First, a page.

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Update on university and Tourette Syndrome media coverage in the UK

Right now, I would like to state that I have not been writing blogs because of a heavy workload and finding very little space to sleep, let alone leisurely write a blog, but alas, this is not true. I have quite simply been doing some work, sleeping A LOT and socialising.

So far at university, I have been quite sensible. Very few alcoholic drinks have been consumed, and I have pretty much refused to stay up all night. I am quite surprised at how well I have adjusted to living at Uni. I may have sought out some form of order quicker than others and tried to maintain this, but as other people say, “Hey! Let’s do this tonight!”

I have been quite happy to spontaneously join them, despite it not being a preplanned activity. This always seen incomprehensible to me before. I am far too keen on order and, ultimately, control to let whims lead the way. I’m not saying that any layers of order and routine have been eliminated from my life, but any disregard to routine is a positive step in my book.

Away from focusing on what’s happening to me at University, I thought I would mention some recent media coverage of Tourette Syndrome in the UK. First to be mentioned will be the fantastic documentary that aired in three parts in September, hosted by Reggie Yates.

It was called “Tourette: Let Me Entertain You” and focused on six young people in the UK with TS and how when they were performing musically they had no tics. It ended wonderfully with a show where we saw each of them in a solo performance and a group performance.

This was a really positive program and left me feeling that it gave enough information on TS to give the audience a vague understanding of it, but didn’t go so far into the science if TS for the audience to either pity the people involved or forget they were individuals at all and just see the tics.

More recently, in the same week and on the same channel, there were two programs that when they were on people were messaging me to see if I was watching. The first was just a segment of the program “The Food Hospital,” where people with different illnesses or conditions consult with a dietitian to see if their symptoms can be alleviated by altering their diet.

A young lad with TS was featured on this program, and they said in the show that although no correlation between a specific diet and tic severity had been found, they would see what would happen on a diet which cut out all stimulants and additives.

After being on this diet for about a month, he found that his tics hadn’t been as severe, but the doctors and dietitians were first to say that, of course, although this was a very positive outcome, they could never say for certain whether or not the diet had caused him to tic less or whether he was just having a time where he ticked less anyway.

I found this fairly interesting, as although there was no firm conclusion it showed that maybe if at some points my tics do get worse, maybe addressing some aspects of my diet might be my first step.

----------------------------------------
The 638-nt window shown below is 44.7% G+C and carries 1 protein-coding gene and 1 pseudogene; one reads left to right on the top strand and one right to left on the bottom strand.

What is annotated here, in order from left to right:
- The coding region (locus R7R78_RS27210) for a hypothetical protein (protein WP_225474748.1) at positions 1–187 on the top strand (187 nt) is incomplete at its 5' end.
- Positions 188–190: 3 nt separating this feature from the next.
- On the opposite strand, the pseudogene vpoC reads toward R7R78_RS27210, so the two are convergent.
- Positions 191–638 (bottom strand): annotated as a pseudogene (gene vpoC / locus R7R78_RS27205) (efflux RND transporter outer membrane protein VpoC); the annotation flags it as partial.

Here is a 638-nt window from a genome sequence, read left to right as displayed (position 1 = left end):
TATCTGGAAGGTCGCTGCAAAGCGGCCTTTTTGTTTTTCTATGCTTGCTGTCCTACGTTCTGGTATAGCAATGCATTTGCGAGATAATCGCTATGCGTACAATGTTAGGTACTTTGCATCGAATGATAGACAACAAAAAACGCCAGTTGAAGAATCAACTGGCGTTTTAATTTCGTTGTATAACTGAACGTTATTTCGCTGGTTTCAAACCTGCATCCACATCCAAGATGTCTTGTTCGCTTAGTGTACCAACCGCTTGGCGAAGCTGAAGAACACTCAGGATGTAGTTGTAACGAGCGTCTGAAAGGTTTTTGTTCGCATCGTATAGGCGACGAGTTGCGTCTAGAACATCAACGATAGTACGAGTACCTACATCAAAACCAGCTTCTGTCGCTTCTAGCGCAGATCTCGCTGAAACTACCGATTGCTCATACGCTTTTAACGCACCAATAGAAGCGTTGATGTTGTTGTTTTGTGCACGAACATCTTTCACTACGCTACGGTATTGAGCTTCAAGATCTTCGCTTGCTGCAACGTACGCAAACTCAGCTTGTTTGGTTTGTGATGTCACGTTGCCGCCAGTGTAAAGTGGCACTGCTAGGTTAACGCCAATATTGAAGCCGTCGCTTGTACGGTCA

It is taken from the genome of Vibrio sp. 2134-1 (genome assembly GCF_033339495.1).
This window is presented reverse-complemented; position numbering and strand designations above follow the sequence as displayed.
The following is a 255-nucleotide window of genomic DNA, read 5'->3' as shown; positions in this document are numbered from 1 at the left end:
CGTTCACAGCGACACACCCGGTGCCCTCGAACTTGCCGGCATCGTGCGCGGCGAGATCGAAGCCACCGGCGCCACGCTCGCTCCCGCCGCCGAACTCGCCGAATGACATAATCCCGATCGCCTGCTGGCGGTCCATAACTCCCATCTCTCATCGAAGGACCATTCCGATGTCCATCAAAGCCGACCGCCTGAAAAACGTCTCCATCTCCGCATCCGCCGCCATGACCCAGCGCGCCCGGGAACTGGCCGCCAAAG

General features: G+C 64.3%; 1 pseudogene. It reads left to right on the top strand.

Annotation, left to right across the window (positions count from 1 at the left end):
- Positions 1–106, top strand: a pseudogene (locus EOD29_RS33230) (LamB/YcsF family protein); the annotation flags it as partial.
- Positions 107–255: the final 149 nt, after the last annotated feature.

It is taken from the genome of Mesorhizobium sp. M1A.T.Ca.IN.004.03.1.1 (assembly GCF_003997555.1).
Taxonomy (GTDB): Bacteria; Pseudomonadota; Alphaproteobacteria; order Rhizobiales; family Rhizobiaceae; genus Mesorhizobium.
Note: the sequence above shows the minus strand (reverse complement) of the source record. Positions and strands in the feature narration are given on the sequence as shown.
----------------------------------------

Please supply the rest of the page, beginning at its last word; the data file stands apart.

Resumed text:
The program that was on the very next night was entitled “The Town That Caught Tourettes.” I already didn’t like the sound of this program as, personally, I thought the title was awful (last time I checked, Tourette Syndrome wasn’t contagious…), but I thought I would watch it anyway just in case it was actually informative and explained the tic disorder that the girls featured had developed.

It focused on the girls in New York who all of a sudden began to display tics. It kept referencing to their “Tourett- like tics” with no explanation of what this meant or how this condition varied at all from Tourette Syndrome. It showed frightening scenes of girls with their tics at the worst and a string of doctors who either didn’t diagnose them, or their parents weren’t happy with the diagnosis.

The way that the late development of a tic disorder was portrayed was really quite bizarre and very negative, and from looking at Twitter afterward the main trends amongst the people tweeting about it were that they found it frightening and that they were scared that they were also going to catch tourettes.

This program, to me, was a step in a VERY wrong direction. The mere fact that very little science or explanation was given in the program was ridiculous. This makes me all the more glad that I am able to follow people on twitter that give truthful, informed updates on TS and that we are able to post to this blog that maybe people will stumble upon and learn more about what Tourette Syndrome really is.

AislingL

2 Comments

  1. wow, it sounds like tourette gets a lot of attention on tv there. i wonder why that is? but ur college time sounds fun! what is the drinking age there?

    • It doesn’t normally get much attention, it was just all of a sudden this autumn tree programs were on. I think it’s because people seem so fascinated with it, to be honest. The channel that did The Food Hospital and The Town That Caught Tourettes does loads of programs with people with various disabilities and conditions (all with dramatic titles – one that comes to mind is The Undatables where they got a load of people that society deemed to be ‘undatable’ and made a show about their love life…crazy) so I think it was really a coincidence.

      My uni is lovely 🙂 The drinking age is 18, so a fair few people spend most nights ‘winding down’ at the end of the day with a bottle of something in their hand 😛

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